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Hands-on with the Microsoft Surface tablet (video)

We just had our first chance to play with Microsoft’s new Surface tablet, the $519 device that runs Windows RT. As expected, it is sublimely built, seamless, angular and extremely hardy. In fact, Surface’s Head of Design, Panos Panay, dropped the device — with no case — on the stage during today’s keynote. So confident is Microsoft in the tablet’s ability to stand up to the elements that they used it as a skateboard in a recent promotional video.

Microsoft was effusive in describing Surface as the best way to experience Windows RT. While they are enamoured with their various partners, many of which are building their own ARM-powered slates, Head of Windows, Steven Sinofsky, describes Surface as “extending the stage for Windows.” Plenty of time was spent describing the Surface as “magical,” and while we wouldn’t go that far it definitely appeals to the multitasker in us.

Windows RT is the anti-iOS. It is never static, with pulsing backdrops and varying live tiles that are always updating in the background. The start screen is versatile while remaining simple; the gestures are many but intuitive, and customers will easily pick up the nuances of using Windows 8. In fact, every device comes with a short “how-to” before letting users venture out on their own.

Much of the keynote was spent explaining why Microsoft extends the kickstand at a certain angle, and how using it with the Touch Cover is akin to creating a fully-loaded laptop out of nothing at all. In reality, the Touch Cover provides little of the actual experience of using a keyboard. Because there is no tactile feedback, the pressure-sensitive array provides varying degrees of success. At times, when I fell into a rhythm, I was able to type at maybe half the speed of a regular laptop keyboard.

Much of my time with the Touch Cover, however, was spent mashing on the backspace key in frustration. At 3mm thick, the Touch Cover is an added convenience — a $100 convenience, unfortunately — but it will not detract from your experience in any way. The Type Cover, however, at 6mm thick, is much more to my liking, and provides an excellent tactile keyboard experience. But when you close the Surface with the Type Cover, you immediately notice it wasn’t meant to be used that way.

I had a great experience using many of the pre-installed apps, both from Microsoft itself and from third-party vendors such as Wikipedia. They resemble the Metro-style UI from Windows Phone but have more space to breathe, and the touch response was just flawless. It’s clear that Microsoft spent a lot of time optimizing the software for touch.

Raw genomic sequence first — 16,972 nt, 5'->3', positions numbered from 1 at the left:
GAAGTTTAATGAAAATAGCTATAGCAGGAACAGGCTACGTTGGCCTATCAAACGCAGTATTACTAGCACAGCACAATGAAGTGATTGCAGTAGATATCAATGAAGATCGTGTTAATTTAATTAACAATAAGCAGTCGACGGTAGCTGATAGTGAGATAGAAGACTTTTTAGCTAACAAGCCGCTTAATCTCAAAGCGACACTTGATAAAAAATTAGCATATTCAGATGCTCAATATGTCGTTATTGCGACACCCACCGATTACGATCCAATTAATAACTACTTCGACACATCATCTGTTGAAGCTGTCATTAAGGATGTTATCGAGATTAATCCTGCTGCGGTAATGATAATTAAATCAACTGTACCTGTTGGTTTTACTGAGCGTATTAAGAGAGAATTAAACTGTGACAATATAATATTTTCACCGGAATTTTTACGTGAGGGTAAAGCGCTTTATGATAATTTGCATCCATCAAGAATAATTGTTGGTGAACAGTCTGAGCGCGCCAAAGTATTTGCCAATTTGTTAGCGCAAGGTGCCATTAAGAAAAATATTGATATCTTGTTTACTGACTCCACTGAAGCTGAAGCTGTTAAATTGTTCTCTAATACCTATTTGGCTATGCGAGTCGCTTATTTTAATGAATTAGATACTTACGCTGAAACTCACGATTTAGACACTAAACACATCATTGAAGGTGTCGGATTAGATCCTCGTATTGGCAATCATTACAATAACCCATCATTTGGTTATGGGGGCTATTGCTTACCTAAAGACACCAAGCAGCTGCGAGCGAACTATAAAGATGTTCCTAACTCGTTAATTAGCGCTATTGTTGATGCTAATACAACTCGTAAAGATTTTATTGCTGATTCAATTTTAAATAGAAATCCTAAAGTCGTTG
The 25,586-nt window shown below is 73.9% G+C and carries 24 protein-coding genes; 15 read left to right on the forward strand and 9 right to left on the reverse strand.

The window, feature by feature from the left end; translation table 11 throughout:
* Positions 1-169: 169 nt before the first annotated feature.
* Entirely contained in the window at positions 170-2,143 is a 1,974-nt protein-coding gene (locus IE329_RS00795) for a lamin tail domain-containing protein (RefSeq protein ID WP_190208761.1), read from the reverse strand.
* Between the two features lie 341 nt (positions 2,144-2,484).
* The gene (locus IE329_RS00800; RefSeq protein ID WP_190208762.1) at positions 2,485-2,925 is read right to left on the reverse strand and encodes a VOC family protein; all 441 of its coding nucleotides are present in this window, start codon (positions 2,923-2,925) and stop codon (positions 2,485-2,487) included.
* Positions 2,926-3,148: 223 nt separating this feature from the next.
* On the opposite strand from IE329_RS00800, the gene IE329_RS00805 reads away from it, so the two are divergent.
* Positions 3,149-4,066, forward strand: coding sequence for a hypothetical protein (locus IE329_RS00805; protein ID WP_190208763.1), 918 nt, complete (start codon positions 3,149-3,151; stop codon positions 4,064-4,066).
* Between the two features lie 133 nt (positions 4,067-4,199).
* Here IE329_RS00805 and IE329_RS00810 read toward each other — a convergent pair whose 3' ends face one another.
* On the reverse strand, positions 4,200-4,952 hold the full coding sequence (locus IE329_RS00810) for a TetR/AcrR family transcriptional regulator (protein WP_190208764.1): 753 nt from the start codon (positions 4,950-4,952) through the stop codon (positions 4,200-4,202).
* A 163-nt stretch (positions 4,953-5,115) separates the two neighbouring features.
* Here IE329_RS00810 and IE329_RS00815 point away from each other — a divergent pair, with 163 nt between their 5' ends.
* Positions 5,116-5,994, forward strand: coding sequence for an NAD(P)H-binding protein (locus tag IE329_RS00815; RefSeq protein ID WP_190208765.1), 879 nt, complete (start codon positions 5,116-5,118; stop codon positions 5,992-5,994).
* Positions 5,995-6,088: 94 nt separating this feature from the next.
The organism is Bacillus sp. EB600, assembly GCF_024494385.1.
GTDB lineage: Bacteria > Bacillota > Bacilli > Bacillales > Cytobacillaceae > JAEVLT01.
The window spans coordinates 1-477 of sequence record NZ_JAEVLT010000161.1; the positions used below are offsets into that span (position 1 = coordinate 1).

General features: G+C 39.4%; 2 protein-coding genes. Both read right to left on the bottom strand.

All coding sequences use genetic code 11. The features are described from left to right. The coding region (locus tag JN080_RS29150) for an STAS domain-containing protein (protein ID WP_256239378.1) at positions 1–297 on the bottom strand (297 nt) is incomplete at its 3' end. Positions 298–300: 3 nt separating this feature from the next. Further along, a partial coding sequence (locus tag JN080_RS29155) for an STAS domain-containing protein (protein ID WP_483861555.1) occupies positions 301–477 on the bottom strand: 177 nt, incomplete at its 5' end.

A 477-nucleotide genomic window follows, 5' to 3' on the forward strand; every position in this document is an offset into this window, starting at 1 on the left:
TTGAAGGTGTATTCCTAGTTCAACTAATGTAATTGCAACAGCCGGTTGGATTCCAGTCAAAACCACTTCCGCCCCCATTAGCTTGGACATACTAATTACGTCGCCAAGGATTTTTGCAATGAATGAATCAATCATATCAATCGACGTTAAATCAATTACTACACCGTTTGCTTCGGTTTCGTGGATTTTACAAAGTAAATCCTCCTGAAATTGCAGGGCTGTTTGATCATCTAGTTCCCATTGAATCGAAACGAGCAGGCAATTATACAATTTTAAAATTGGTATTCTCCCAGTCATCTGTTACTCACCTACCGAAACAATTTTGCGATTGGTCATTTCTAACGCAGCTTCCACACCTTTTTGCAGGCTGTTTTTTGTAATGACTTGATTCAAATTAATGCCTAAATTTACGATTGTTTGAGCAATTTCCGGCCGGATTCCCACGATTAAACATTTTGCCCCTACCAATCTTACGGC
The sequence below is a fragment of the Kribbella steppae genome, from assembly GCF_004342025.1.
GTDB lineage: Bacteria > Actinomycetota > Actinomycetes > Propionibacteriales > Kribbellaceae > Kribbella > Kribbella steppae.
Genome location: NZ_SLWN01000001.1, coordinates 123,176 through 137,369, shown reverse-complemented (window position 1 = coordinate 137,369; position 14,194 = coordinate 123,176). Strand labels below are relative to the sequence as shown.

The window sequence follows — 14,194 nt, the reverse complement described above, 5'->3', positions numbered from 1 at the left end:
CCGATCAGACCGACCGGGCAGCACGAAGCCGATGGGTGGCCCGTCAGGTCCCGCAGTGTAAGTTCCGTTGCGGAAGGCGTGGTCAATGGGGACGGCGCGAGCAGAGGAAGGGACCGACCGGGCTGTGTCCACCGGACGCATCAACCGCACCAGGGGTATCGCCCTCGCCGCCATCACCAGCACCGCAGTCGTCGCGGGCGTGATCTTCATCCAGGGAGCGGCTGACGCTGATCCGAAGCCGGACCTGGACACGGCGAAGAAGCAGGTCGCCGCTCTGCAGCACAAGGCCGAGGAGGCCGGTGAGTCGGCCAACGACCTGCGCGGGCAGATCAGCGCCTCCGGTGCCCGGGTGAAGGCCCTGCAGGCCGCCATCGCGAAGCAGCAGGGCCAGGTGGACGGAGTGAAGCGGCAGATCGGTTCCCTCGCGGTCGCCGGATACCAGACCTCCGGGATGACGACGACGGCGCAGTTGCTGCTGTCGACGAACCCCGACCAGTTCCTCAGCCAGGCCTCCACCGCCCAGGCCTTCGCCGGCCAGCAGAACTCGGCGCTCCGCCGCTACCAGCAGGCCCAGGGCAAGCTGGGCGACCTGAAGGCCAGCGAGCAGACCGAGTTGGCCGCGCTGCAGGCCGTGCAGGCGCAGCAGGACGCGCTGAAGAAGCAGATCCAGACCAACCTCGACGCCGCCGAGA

As promised, it’s possible to have two apps side-by-side on the Surface, allowing you to work and watch a movie, or read a website and take notes. The Office 2013 Suite that comes with the tablet is leagues better than its predecessors, and while they’re still more easily navigable with a mouse and keyboard, they respond well enough to touch.

You can use the tablet without either of the covers, as Microsoft has built a very capable on-screen keyboard. The company touts Windows 8 (and RT) as a “no-compromise” solution, so it’s no surprise that the moment you attach a mouse to the tablet with a USB cable — or use the built-in touchpad — a familiar mouse cursor appears on the screen. The on-screen keyboard doesn’t offer any autocorrect like you’d see on Android, though it will make corrections based on a learning algorithm, much like Apple does in iOS. Aesthetically the keyboard looks a lot like the one on Android tablets, but the keys appear wider.

The 10.6-inch display on the Surface is extremely vivid, but with a relatively low resolution of 1366×768 Microsoft is going to have its hands full trying to explain why one would purchase this over the equivalent iPad. Colour fidelity and viewing angles are excellent, and touch responsiveness superb, but it’s a shame Microsoft couldn’t secure a higher density for its first go at producing a tablet. Perhaps it’s the Tegra 3 chip inside — the same SoC that resides in the majority of today’s high-end Android devices — or the compromise for 10 hours of battery life, but there is no doubt the next generation Surface tablet will have a sharper display. That being said, the tablet is relatively, thin, light and well-made, and includes a full-sized USB port in addition to a microSD slot, so it ends up being a lot more versatile than the equivalent iPad, whatever resolution its screen.

We’ll bring you a full review of the Surface in the coming days, including a look at the Windows Store and its launch-day apps. There’s also Xbox Music, which brings free and unlimited music streaming to Canadians.

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